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Homeland Security opening private mail

Discussion in '2006 Archive' started by JamieinNH, Jan 6, 2006.

  1. JamieinNH

    JamieinNH New Member

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    WASHINGTON - In the 50 years that Grant Goodman has known and corresponded with a colleague in the Philippines he never had any reason to suspect that their friendship was anything but spectacularly ordinary.

    But now he believes that the relationship has somehow sparked the interest of the Department of Homeland Security and led the agency to place him under surveillance.


    Story Link


    Big Brother... Here we come....

    Male voice: "Number 6, please stand."
    Number 6: "I am NOT a number!"

    Jamie
     
  2. KenH

    KenH Active Member

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    I am no longer surprised by anything that the apparently rogue Bush administration does in snooping on innocent private citizens.
     
  3. LadyEagle

    LadyEagle <b>Moderator</b> <img src =/israel.gif>

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    I would have like to have seen a picture of the letter in question, sealed by Homeland Security. Would make the story more credible.
     
  4. JamieinNH

    JamieinNH New Member

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    Credible? Are you saying you don't believe the story?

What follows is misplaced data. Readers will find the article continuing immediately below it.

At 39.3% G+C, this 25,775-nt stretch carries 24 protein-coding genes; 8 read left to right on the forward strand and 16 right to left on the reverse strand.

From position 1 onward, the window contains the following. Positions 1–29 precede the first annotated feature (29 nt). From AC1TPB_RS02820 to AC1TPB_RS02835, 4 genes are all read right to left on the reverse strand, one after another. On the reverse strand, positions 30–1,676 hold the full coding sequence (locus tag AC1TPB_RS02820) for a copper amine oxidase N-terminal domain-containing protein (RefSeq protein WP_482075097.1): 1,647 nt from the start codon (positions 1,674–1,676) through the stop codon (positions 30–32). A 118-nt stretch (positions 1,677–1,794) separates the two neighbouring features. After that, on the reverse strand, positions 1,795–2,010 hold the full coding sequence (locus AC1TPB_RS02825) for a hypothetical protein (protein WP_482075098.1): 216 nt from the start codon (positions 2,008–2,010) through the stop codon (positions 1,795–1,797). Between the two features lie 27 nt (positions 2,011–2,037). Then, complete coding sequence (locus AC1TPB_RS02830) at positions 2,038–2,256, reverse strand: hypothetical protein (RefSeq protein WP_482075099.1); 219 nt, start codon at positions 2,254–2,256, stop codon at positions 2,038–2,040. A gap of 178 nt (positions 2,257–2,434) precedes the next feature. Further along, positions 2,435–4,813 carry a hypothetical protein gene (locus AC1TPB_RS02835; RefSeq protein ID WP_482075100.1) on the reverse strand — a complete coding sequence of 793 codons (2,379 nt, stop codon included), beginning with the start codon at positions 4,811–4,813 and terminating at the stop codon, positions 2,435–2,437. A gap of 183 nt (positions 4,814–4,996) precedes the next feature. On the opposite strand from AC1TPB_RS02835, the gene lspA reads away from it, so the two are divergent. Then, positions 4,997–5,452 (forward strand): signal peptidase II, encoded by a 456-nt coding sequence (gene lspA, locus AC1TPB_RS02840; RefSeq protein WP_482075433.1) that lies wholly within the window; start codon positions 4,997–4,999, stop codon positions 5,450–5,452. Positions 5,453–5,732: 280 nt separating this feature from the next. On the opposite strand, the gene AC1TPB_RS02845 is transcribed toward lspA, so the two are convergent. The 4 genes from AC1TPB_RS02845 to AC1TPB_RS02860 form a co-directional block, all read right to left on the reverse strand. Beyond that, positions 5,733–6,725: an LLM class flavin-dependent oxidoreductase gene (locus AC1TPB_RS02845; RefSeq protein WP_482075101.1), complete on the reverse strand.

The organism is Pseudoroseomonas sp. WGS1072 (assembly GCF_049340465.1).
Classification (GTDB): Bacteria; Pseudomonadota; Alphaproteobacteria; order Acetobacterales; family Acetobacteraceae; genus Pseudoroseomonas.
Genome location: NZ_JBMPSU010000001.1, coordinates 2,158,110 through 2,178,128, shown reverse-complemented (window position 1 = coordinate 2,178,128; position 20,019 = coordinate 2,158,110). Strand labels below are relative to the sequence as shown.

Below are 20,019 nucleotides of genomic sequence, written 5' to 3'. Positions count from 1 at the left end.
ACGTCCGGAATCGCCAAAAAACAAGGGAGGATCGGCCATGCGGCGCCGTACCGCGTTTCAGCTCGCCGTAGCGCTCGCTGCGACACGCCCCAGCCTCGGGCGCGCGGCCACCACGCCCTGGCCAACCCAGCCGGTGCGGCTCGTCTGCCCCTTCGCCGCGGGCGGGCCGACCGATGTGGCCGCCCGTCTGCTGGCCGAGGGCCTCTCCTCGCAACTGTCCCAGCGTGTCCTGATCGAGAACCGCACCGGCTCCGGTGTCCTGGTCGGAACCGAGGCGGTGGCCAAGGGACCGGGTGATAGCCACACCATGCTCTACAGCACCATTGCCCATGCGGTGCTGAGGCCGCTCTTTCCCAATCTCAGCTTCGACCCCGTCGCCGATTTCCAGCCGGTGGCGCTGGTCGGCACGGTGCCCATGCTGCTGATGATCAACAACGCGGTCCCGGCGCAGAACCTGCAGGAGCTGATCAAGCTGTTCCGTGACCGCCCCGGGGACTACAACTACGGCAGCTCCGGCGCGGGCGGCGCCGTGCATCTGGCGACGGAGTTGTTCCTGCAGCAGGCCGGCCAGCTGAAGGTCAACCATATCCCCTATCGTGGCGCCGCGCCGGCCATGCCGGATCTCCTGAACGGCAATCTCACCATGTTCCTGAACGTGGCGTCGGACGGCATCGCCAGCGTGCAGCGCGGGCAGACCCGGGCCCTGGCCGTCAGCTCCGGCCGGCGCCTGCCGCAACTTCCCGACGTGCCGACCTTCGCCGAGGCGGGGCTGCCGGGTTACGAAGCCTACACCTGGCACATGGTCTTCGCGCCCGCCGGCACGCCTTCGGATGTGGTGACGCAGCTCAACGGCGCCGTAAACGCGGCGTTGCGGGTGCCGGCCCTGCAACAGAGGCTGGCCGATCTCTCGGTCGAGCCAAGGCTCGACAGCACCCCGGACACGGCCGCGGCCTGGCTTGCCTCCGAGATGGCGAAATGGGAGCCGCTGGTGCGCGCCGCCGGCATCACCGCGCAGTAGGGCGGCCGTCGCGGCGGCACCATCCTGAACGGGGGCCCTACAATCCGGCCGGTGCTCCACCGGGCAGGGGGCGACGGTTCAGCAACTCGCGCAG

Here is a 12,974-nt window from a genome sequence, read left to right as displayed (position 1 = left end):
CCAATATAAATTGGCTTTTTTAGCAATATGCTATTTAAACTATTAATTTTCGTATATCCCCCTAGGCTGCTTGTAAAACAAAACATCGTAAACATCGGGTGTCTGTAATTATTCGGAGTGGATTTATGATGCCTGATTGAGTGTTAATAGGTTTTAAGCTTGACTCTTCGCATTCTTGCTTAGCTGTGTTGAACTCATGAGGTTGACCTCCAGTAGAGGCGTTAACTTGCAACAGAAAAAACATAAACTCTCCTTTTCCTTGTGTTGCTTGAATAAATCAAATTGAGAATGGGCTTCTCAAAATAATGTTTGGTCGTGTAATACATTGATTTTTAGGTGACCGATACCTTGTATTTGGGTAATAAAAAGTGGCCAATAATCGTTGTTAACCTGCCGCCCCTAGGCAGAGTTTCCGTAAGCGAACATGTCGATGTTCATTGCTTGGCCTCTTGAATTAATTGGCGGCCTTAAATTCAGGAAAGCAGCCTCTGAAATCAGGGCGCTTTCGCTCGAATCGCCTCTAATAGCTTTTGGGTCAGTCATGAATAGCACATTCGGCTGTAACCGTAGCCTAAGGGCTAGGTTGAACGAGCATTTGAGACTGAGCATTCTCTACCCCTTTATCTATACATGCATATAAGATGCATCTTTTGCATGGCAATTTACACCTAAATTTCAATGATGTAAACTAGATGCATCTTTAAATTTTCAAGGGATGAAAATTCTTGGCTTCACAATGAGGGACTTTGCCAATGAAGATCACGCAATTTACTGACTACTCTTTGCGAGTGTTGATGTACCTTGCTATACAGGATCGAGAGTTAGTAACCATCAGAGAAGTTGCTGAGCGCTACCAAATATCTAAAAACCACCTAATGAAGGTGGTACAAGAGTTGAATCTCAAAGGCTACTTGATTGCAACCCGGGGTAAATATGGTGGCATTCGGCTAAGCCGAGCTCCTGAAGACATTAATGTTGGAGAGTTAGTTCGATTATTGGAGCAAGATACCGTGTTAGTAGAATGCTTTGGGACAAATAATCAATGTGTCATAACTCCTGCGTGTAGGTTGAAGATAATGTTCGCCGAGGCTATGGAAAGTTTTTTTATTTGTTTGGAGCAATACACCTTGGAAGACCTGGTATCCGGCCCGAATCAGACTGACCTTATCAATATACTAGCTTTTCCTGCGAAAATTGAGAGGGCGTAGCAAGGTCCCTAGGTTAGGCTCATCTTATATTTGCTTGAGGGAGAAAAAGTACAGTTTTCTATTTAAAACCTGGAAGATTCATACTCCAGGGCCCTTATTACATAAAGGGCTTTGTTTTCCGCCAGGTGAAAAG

Jamie
     
  5. Bro. Curtis

    Bro. Curtis <img src =/curtis.gif>

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    Cheap shot, Ken. You should apologize.

    Anyhoo, about the article.... and I quote....

    A spokesman for the Customs and Border Protection division said he couldn’t speak directly to Goodman’s case but acknowledged that the agency can, will and does open mail coming to U.S. citizens that originates from a foreign country whenever it’s deemed necessary.

    “All mail originating outside the United States Customs territory that is to be delivered inside the U.S. Customs territory is subject to Customs examination,” says the CBP Web site. That includes personal correspondence. “All mail means ‘all mail,’” said John Mohan, a CBP spokesman, emphasizing the point.

    “This process isn’t something we’re trying to hide,” Mohan said, noting the wording on the agency’s Web site. “We’ve had this authority since before the Department of Homeland Security was created,” Mohan said.


    Customs had had the right to go thru personal mail long before Bush was in office.